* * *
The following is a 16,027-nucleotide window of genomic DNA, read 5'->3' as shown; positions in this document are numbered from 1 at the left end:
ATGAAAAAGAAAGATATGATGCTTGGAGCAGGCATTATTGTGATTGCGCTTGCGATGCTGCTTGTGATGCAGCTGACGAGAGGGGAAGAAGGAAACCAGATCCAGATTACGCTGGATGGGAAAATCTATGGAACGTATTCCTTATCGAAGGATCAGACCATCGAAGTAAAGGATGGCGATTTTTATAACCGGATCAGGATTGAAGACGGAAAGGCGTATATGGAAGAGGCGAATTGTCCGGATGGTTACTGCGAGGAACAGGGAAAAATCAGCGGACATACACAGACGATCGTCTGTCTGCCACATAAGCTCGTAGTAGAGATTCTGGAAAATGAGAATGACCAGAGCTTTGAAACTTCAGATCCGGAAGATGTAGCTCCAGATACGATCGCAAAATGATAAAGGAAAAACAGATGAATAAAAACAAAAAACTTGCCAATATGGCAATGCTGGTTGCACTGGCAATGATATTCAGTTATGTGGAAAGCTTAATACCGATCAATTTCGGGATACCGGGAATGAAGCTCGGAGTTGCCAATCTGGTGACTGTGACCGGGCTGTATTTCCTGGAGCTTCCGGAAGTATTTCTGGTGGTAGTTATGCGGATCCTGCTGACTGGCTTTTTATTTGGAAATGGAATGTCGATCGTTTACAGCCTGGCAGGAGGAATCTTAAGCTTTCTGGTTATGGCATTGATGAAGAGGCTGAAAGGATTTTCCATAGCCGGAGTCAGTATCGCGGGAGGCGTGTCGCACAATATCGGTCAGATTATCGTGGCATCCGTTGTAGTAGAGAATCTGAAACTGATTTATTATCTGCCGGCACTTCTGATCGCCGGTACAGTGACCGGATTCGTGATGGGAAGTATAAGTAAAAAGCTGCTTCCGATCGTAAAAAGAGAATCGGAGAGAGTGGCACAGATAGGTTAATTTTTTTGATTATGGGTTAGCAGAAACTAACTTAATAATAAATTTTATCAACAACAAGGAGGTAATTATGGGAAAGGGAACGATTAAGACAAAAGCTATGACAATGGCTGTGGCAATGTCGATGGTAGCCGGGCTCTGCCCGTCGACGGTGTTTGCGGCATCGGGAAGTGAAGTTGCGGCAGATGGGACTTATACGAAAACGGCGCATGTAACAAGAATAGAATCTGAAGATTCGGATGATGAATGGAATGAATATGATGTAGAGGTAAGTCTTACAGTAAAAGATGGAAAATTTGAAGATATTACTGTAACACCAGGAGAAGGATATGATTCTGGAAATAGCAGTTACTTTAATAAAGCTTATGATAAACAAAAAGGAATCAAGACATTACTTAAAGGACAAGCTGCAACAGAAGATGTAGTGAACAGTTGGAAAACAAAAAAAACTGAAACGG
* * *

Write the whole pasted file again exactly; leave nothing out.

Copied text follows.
The following is a 16,027-nucleotide window of genomic DNA, read 5'->3' as shown; positions in this document are numbered from 1 at the left end:
ATGAAAAAGAAAGATATGATGCTTGGAGCAGGCATTATTGTGATTGCGCTTGCGATGCTGCTTGTGATGCAGCTGACGAGAGGGGAAGAAGGAAACCAGATCCAGATTACGCTGGATGGGAAAATCTATGGAACGTATTCCTTATCGAAGGATCAGACCATCGAAGTAAAGGATGGCGATTTTTATAACCGGATCAGGATTGAAGACGGAAAGGCGTATATGGAAGAGGCGAATTGTCCGGATGGTTACTGCGAGGAACAGGGAAAAATCAGCGGACATACACAGACGATCGTCTGTCTGCCACATAAGCTCGTAGTAGAGATTCTGGAAAATGAGAATGACCAGAGCTTTGAAACTTCAGATCCGGAAGATGTAGCTCCAGATACGATCGCAAAATGATAAAGGAAAAACAGATGAATAAAAACAAAAAACTTGCCAATATGGCAATGCTGGTTGCACTGGCAATGATATTCAGTTATGTGGAAAGCTTAATACCGATCAATTTCGGGATACCGGGAATGAAGCTCGGAGTTGCCAATCTGGTGACTGTGACCGGGCTGTATTTCCTGGAGCTTCCGGAAGTATTTCTGGTGGTAGTTATGCGGATCCTGCTGACTGGCTTTTTATTTGGAAATGGAATGTCGATCGTTTACAGCCTGGCAGGAGGAATCTTAAGCTTTCTGGTTATGGCATTGATGAAGAGGCTGAAAGGATTTTCCATAGCCGGAGTCAGTATCGCGGGAGGCGTGTCGCACAATATCGGTCAGATTATCGTGGCATCCGTTGTAGTAGAGAATCTGAAACTGATTTATTATCTGCCGGCACTTCTGATCGCCGGTACAGTGACCGGATTCGTGATGGGAAGTATAAGTAAAAAGCTGCTTCCGATCGTAAAAAGAGAATCGGAGAGAGTGGCACAGATAGGTTAATTTTTTTGATTATGGGTTAGCAGAAACTAACTTAATAATAAATTTTATCAACAACAAGGAGGTAATTATGGGAAAGGGAACGATTAAGACAAAAGCTATGACAATGGCTGTGGCAATGTCGATGGTAGCCGGGCTCTGCCCGTCGACGGTGTTTGCGGCATCGGGAAGTGAAGTTGCGGCAGATGGGACTTATACGAAAACGGCGCATGTAACAAGAATAGAATCTGAAGATTCGGATGATGAATGGAATGAATATGATGTAGAGGTAAGTCTTACAGTAAAAGATGGAAAATTTGAAGATATTACTGTAACACCAGGAGAAGGATATGATTCTGGAAATAGCAGTTACTTTAATAAAGCTTATGATAAACAAAAAGGAATCAAGACATTACTTAAAGGACAAGCTGCAACAGAAGATGTAGTGAACAGTTGGAAAACAAAAAAAACTGAAACGG